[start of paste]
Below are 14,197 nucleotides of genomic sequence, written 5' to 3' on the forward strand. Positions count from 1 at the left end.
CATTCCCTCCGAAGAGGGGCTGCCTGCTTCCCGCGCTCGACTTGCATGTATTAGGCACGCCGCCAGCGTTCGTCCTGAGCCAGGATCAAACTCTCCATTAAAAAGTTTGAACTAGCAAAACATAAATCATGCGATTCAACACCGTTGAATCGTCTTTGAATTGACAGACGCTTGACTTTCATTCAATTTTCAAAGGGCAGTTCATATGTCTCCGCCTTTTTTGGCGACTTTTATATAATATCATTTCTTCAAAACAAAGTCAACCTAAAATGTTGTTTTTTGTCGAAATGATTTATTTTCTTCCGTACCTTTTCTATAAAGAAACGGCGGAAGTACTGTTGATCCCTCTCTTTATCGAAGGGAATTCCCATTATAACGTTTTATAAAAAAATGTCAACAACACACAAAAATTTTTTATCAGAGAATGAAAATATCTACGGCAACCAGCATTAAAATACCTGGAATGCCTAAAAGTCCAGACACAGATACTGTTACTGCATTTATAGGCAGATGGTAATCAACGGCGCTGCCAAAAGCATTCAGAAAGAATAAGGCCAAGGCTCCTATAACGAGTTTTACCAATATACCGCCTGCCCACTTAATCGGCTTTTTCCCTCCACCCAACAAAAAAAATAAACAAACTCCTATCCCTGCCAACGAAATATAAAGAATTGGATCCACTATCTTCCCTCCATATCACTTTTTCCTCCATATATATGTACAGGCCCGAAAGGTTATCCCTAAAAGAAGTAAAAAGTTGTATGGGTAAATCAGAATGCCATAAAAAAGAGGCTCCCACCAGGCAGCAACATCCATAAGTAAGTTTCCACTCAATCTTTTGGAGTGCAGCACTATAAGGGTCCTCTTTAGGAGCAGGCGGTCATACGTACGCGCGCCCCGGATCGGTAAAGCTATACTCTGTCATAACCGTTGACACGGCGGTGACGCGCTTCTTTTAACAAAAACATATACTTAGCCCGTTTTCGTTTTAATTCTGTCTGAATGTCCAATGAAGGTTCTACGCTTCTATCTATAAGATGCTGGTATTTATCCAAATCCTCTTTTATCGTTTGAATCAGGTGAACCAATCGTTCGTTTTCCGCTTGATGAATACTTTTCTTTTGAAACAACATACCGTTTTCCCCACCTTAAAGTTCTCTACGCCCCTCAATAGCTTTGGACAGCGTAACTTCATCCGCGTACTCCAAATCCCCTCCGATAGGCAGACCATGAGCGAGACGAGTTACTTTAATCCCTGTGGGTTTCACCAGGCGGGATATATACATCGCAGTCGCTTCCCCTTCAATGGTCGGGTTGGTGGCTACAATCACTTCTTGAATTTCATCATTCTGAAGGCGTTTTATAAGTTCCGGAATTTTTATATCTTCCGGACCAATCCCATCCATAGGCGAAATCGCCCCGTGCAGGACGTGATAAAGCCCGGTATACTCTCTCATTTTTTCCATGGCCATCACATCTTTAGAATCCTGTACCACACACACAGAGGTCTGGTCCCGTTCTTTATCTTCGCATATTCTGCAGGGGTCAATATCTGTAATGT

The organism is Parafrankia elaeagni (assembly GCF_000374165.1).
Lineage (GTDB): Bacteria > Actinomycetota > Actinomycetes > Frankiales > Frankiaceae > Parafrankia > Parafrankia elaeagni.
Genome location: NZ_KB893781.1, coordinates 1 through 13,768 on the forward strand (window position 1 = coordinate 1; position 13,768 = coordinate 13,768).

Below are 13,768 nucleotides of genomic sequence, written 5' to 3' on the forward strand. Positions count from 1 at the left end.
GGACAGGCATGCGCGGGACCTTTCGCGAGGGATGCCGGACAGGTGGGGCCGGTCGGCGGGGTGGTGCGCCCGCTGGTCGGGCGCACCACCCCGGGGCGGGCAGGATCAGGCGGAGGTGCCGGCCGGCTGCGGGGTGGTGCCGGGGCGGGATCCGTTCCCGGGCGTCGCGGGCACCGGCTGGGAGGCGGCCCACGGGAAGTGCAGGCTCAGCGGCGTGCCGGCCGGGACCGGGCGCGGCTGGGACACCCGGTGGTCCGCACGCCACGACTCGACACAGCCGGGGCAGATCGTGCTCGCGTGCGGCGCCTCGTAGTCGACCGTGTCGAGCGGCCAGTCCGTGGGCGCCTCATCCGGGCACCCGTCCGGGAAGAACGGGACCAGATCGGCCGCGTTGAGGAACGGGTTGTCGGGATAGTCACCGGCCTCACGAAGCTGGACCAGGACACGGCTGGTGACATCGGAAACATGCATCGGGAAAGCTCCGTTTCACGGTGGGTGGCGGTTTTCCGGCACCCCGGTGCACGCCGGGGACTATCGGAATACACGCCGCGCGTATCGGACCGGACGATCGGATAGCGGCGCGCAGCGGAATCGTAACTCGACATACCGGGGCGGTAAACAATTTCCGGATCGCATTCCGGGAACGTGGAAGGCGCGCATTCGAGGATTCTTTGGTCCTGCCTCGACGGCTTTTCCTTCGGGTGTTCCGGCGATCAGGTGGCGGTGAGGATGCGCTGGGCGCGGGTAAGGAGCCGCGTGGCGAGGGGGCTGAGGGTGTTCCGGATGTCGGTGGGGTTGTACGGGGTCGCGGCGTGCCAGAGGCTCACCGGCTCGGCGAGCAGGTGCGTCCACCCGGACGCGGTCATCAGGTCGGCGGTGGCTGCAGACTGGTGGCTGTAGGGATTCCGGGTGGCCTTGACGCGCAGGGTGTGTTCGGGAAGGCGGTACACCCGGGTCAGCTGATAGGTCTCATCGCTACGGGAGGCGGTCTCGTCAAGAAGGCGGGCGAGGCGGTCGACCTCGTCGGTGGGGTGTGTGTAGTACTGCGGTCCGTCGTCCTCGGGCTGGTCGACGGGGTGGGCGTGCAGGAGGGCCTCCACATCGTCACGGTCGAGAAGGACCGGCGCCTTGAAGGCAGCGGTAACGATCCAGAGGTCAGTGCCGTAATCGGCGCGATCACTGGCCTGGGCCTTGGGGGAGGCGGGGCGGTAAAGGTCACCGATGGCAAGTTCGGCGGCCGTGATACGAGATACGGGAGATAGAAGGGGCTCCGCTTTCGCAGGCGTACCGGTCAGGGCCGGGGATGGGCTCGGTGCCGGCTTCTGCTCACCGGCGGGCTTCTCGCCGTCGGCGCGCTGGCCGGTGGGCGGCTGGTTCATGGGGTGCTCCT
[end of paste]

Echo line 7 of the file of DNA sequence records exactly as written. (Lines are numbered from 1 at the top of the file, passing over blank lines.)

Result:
GGACAGGCATGCGCGGGACCTTTCGCGAGGGATGCCGGACAGGTGGGGCCGGTCGGCGGGGTGGTGCGCCCGCTGGTCGGGCGCACCACCCCGGGGCGGGCAGGATCAGGCGGAGGTGCCGGCCGGCTGCGGGGTGGTGCCGGGGCGGGATCCGTTCCCGGGCGTCGCGGGCACCGGCTGGGAGGCGGCCCACGGGAAGTGCAGGCTCAGCGGCGTGCCGGCCGGGACCGGGCGCGGCTGGGACACCCGGTGGTCCGCACGCCACGACTCGACACAGCCGGGGCAGATCGTGCTCGCGTGCGGCGCCTCGTAGTCGACCGTGTCGAGCGGCCAGTCCGTGGGCGCCTCATCCGGGCACCCGTCCGGGAAGAACGGGACCAGATCGGCCGCGTTGAGGAACGGGTTGTCGGGATAGTCACCGGCCTCACGAAGCTGGACCAGGACACGGCTGGTGACATCGGAAACATGCATCGGGAAAGCTCCGTTTCACGGTGGGTGGCGGTTTTCCGGCACCCCGGTGCACGCCGGGGACTATCGGAATACACGCCGCGCGTATCGGACCGGACGATCGGATAGCGGCGCGCAGCGGAATCGTAACTCGACATACCGGGGCGGTAAACAATTTCCGGATCGCATTCCGGGAACGTGGAAGGCGCGCATTCGAGGATTCTTTGGTCCTGCCTCGACGGCTTTTCCTTCGGGTGTTCCGGCGATCAGGTGGCGGTGAGGATGCGCTGGGCGCGGGTAAGGAGCCGCGTGGCGAGGGGGCTGAGGGTGTTCCGGATGTCGGTGGGGTTGTACGGGGTCGCGGCGTGCCAGAGGCTCACCGGCTCGGCGAGCAGGTGCGTCCACCCGGACGCGGTCATCAGGTCGGCGGTGGCTGCAGACTGGTGGCTGTAGGGATTCCGGGTGGCCTTGACGCGCAGGGTGTGTTCGGGAAGGCGGTACACCCGGGTCAGCTGATAGGTCTCATCGCTACGGGAGGCGGTCTCGTCAAGAAGGCGGGCGAGGCGGTCGACCTCGTCGGTGGGGTGTGTGTAGTACTGCGGTCCGTCGTCCTCGGGCTGGTCGACGGGGTGGGCGTGCAGGAGGGCCTCCACATCGTCACGGTCGAGAAGGACCGGCGCCTTGAAGGCAGCGGTAACGATCCAGAGGTCAGTGCCGTAATCGGCGCGATCACTGGCCTGGGCCTTGGGGGAGGCGGGGCGGTAAAGGTCACCGATGGCAAGTTCGGCGGCCGTGATACGAGATACGGGAGATAGAAGGGGCTCCGCTTTCGCAGGCGTACCGGTCAGGGCCGGGGATGGGCTCGGTGCCGGCTTCTGCTCACCGGCGGGCTTCTCGCCGTCGGCGCGCTGGCCGGTGGGCGGCTGGTTCATGGGGTGCTCCT